by Tobias Thornes How curious it is, my friends, that my memories should remain so vivid of the far distant journeys that I made so many decades ago. I have now recalled to you that first happy adventure I had, in the long-ago summer of 2017, which so piqued my yearning for exploration and magnified […]

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Comment, Prose

What You Think Will Happen

by Michael Angerer Every ending is an invitation to look forward. As we move through time, the impenetrable murk ahead, like infinite layers of cobwebs, resolves into wispy strands of memory that trail behind us; and with every new layer we brush aside, we hope to get a glimpse of the next. This, ultimately, is […]

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Comment, Culture, Prose

Becoming Vulnerable

by Michael Leong It is 3am now. A couple of us had been playing ice hockey; afterwards, JJ and I retired to my room and decided to plan next term’s Oxford Mental Health Support Network launch over a couple of beers. Our conversation returned, as it tends to do, to the people we’re hoping to […]

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Comment, Diary, Prose

Slow Travel: A Journey to Remember

by Tobias Thornes The representative of the Vietnamese travel company was most apologetic. ‘We could not get your ticket to Beijing,’ she said. ‘Only to Nanning. You can buy the Beijing ticket in Nanning. We will refund your Beijing ticket.’ So that was that. It was nine o’clock at night; the Nanning train would leave […]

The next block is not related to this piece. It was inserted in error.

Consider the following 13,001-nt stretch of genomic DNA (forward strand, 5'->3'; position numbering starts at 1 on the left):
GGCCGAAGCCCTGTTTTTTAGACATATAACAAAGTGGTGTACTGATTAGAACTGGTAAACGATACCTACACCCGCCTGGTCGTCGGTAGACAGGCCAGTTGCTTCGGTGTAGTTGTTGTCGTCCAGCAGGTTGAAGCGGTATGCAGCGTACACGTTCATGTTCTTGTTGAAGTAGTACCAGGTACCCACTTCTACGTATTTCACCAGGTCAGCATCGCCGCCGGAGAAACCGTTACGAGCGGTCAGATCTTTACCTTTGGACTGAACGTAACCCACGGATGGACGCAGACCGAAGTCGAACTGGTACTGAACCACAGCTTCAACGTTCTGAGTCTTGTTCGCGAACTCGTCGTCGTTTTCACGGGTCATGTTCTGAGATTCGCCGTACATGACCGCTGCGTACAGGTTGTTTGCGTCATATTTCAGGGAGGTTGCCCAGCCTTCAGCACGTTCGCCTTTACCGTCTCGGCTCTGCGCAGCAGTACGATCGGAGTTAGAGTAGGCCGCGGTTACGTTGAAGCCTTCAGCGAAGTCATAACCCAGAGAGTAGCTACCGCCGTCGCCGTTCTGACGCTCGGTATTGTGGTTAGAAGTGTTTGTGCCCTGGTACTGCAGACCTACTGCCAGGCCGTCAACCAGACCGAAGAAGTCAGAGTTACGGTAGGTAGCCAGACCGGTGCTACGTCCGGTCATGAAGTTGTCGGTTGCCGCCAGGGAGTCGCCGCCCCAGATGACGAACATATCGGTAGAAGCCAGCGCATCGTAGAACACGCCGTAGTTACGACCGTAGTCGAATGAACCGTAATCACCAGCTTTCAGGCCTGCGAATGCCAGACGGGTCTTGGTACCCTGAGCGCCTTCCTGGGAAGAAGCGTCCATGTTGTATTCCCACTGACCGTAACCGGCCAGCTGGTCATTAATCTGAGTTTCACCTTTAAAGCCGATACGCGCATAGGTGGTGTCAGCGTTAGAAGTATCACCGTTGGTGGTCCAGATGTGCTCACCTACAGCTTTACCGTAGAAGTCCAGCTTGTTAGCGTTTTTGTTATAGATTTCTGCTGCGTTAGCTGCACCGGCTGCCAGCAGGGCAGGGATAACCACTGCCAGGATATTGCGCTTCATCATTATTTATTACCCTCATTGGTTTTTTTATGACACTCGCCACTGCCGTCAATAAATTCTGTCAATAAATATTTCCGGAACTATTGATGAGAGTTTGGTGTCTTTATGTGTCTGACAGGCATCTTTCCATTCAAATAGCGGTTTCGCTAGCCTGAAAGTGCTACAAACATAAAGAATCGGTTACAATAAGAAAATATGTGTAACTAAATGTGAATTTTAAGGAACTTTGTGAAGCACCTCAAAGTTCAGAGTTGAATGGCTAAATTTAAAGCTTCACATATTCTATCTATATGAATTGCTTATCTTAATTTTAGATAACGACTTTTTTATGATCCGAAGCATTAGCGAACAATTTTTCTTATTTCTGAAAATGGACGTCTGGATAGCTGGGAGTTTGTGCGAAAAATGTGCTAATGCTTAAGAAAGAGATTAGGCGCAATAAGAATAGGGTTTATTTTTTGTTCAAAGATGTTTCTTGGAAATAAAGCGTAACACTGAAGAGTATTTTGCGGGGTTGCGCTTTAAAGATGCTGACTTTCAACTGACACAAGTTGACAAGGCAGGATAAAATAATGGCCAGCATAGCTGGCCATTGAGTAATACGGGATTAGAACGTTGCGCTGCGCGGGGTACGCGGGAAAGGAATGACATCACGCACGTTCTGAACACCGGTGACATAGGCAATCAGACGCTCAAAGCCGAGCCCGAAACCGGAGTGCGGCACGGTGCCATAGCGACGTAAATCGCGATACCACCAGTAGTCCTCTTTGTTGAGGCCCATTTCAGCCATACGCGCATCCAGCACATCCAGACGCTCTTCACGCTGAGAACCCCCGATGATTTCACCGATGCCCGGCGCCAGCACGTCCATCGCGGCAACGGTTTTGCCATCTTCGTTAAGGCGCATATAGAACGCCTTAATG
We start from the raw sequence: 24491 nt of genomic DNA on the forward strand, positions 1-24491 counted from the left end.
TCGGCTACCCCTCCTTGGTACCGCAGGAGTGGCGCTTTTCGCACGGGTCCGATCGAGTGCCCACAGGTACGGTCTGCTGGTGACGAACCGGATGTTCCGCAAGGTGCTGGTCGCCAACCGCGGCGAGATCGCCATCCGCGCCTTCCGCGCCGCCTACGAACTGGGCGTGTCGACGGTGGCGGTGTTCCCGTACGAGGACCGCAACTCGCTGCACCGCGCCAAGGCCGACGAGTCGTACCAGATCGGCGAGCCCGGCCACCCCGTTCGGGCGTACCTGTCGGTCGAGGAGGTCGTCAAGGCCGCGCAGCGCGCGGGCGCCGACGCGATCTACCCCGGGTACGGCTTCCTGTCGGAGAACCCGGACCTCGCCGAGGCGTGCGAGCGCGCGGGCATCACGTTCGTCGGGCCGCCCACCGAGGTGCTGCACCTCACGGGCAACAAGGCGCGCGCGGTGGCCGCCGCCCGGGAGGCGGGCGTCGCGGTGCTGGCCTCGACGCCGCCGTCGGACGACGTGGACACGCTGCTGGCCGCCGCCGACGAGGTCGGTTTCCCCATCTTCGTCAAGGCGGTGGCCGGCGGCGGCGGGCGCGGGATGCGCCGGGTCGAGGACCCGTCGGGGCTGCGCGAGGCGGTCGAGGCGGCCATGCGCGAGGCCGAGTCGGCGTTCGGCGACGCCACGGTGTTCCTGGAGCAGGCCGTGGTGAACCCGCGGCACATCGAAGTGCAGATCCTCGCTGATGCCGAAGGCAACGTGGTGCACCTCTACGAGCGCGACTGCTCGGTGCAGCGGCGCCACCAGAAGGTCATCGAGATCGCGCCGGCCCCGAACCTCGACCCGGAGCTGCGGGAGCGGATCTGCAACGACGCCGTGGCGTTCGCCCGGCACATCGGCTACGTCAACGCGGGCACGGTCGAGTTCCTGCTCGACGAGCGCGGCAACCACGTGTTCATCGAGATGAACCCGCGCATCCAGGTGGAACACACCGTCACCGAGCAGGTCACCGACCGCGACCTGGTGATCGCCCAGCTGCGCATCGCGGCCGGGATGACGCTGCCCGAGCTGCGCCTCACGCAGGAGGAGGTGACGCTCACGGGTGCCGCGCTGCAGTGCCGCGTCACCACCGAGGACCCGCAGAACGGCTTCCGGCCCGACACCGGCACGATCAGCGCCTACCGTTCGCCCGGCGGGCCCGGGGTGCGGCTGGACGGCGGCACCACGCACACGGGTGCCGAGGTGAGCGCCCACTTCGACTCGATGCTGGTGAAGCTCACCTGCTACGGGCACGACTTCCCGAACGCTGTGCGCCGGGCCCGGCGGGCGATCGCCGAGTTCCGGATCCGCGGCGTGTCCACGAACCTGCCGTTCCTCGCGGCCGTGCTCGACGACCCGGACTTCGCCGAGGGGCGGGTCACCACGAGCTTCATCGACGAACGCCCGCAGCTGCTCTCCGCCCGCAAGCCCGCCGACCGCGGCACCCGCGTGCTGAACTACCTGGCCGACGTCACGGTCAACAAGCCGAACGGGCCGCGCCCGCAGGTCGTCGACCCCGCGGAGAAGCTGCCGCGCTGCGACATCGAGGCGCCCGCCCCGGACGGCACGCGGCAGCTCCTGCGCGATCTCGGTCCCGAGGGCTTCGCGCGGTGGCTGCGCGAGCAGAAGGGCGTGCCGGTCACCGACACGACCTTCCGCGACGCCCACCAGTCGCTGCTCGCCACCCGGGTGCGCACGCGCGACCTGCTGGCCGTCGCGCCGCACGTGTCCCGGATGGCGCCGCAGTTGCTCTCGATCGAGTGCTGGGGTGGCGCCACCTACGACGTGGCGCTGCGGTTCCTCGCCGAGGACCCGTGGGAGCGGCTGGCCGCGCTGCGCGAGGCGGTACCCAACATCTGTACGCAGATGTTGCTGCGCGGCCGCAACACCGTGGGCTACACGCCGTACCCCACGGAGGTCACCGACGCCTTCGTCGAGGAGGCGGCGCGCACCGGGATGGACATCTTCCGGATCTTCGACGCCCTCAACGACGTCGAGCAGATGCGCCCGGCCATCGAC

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Comment, Prose

The Symbolism of Poppies

by Cora MacGregor Each November fresh controversies arise regarding the Remembrance poppy. These ostensibly emerge out of individual cases or concerns particular to the present day: the expectation for public figures to wear a poppy, how to reconcile this with the demands for neutrality, and fears over the potential for slimy politicians to exploit the […]

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Comment, Creative Writing, Prose

How to Write Yourself a Past 

by Michael Angerer Our memories are the stories that we tell ourselves: to remember is to scribble in faint pencil across the fabric of our lives. When inspiration strikes – a light across the ceiling, the warmth of a bed, a cup of tea – we conjure up an image of the past that neatly […]

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Comment, Diary, Prose

Slow Travel: Soul of a Nation

by Tobias Thornes Through the green heart of Thailand we had rushed, where the hills erupt like forested thimbles or rounded dice scattered across the plain: a mesmerising memory of a land where Earth still stores some beleaguered secrets amidst her lofty nooks. The train snipped the undergrowth, charging over little-serviced rails. Yet, sluggish seemed […]

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Comment, Prose

The Power of Music

by Josh Cottell ‘Music can shine light into places where nothing else can reach.’ James Rhodes seems to sum up my thoughts exactly. A pianist by profession, his 2014 autobiography describes his journey through an abusive childhood leading to a tough relationship with mental health. His journey is certainly an inspiration to anyone, yet it […]

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Comment, Culture, Prose

Gaps

by Amanda Higgin On the last day of Summer Eights, Oriel’s first crew walks away from the river exhausted and a little disappointed. A couple of promising bumps in the first races were followed by a few uneventful row-overs, leaving them the fourth boat on the river. Close enough to take the headship next year, […]